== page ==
Nostalgia is a fascinating concept, especially when it’s nostalgia for a time I’ve never known. For years, I have felt fairly nostalgic about the late 30s, appreciating the architecture and design and enjoying the books and movies from that time, and wondering if my mindset would not be better suited then. I even listen to “old time radio” broadcasts on XM.
Ocean’s Thirteen promotes the same kind of third-person nostalgia. Of course, the first in the series, Ocean’s Eleven, relied on some feeling of nostalgia for the original 1960 version of the movie, and a good bit of the interest for that movie was to validate the explicit comparison between Frank Sinatra and George Clooney, or the Rat Pack and Brad Pitt, Don Cheadle, and the rest. Clearly, the film worked, but perhaps more as a caper movie than as any sort of homage to the original. But Ocean’s Eleven also relied on the ultimate coolness of Las Vegas, where everything is bigger than life. Ocean’s Twelve was something of a letdown, in good part because it traveled all over Europe, getting away from the big lights and glitz and the surreality of Vegas. As recompense, it offered up some cameos that were cute, but the movie was missing its biggest character, Vegas itself. Ocean’s Thirteen returns home, as it were, and effective writing and stylistic choices elicit the feelings of nostalgia for the 60s. Unlike the Austin Powers movies, which mocks and parodies the 60s, Ocean’s Thirteen recognizes that in some ways, the 60s were super-cool.
From its very opening, the film uses stylistic choices straight out of the 60s, including music and montage background effects. Every now and again, the cinematography falls back on some 60s device, such as double-imaging and dividing the screen into panels separated with heavy black lines. The hotel in which the caper is supposed to take place is heavily decorated in retro, so that nearly almost every scene in it evokes that 60s kind of feel. Even the ancillary locations have that same sort of décor, including the bedroom of Reuben Tishkoff (played by Elliot Gould), where he lies recovering from a heart attack brought on by the financial wrangling that Al Pacino’s Willie Bank uses to ruin him. It is here that Danny Ocean’s gang has gathered to plot their revenge on Banks.
It is also here that something special happens between the characters. In the earlier movies, there is only the bond of doing a job together that unites them. But in this case, one of their own is in trouble, and the players are no longer lone wolves. We see them as a family, squabbling amongst themselves surely, but united for common cause not to make money, but to avenge one of their own. And it is this interaction which most heavily connects them to the Rat Pack—another family of legendary status. In a scene that sets both the tone and plot of the movie, upon learning he has been broken, Gould tells Pacino “But we’ve both shaken Sinatra’s hand. There’s a bond there.” Pacino’s Bank sneers, underestimating the value of such a bond. Danny Ocean and his gang never forget.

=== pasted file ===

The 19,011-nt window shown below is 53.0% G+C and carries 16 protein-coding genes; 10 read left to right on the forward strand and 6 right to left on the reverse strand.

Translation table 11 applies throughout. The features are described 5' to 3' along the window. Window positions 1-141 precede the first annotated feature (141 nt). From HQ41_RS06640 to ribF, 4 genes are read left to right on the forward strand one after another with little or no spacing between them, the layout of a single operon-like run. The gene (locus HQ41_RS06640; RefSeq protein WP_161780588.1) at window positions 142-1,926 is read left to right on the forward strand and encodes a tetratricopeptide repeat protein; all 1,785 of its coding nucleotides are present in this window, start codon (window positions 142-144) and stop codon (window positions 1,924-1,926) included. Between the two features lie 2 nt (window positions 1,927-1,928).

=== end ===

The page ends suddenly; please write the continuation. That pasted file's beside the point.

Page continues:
This is not to say that the film is just a nostalgia trip. There is, of course, the caper to pull off, and the film follows the formula, showing the audience a good deal of the caper, but holding some things back for the twist at the end. The twist in Ocean’s Thirteen is relatively minor and I saw it coming a mile away, but it was still fun seeing it pulled off.
Of some concern here is Ellen Barkin, playing Al Pacino’s confidante/major domo. Mrs. Speculator pointed out after the film that the role was superfluous since Willie Bank did everything for himself. In fact, her character is worse than superfluous; she’s a plot device. The final twist relies on the gang getting into a super-secret highly secure chamber. The only people with access to this chamber are Pacino and his aide, and we know Pacino is not going to let anyone in. So Barkin is seduced into it, and a fine actress is reduced to the role of a prop. (Ironically, when crunch time comes, suddenly a lot of people are able to get in the super-secure room, but that is glossed over as the film careens to its satisfying conclusion.)
The last few scenes feature some hugger-mugger between Danny Ocean and Willie Bank about why Bank is not going to turn Danny and his crew in. There’s very little logic to the rationale Danny gives, but that’s not really the point. The point is Danny’s cool and he has just put Bank in the position where he has to be very uncool if he turns the gang in. And of course, cool is what it’s about in Vegas, up there in the stratosphere of people who have amounts of money we can only dream of. And like the popular girl in high school, Bank decides appearing cool is more important than anything else. And speaking of cool, there are a couple of interesting scenes as Danny and the boys are exposed to maudlin episodes of Oprah. The resulting wetworks are funny, as are the conversations around them. But I couldn’t get past the feeling that the only value it really adds to the movie is a guarantee of free advertisement when Oprah invites the stars to her show.
Nevertheless, the boys and their movie succeed. There is a strong rapport between the actors, especially Clooney and Pitt. There is not a lot of action, but the scenes are smart and witty, and the movie isn’t just fun. It’s cool. And at the end you want to be cool enough to hang out with these guys. The one thing that I’d like to do is see the original Ocean’s Eleven to see how cool it was. And, for light summer fare, and if the same writing team pulls it together, Ocean’s Fourteen sometime in the future wouldn’t be the worst thing in the world.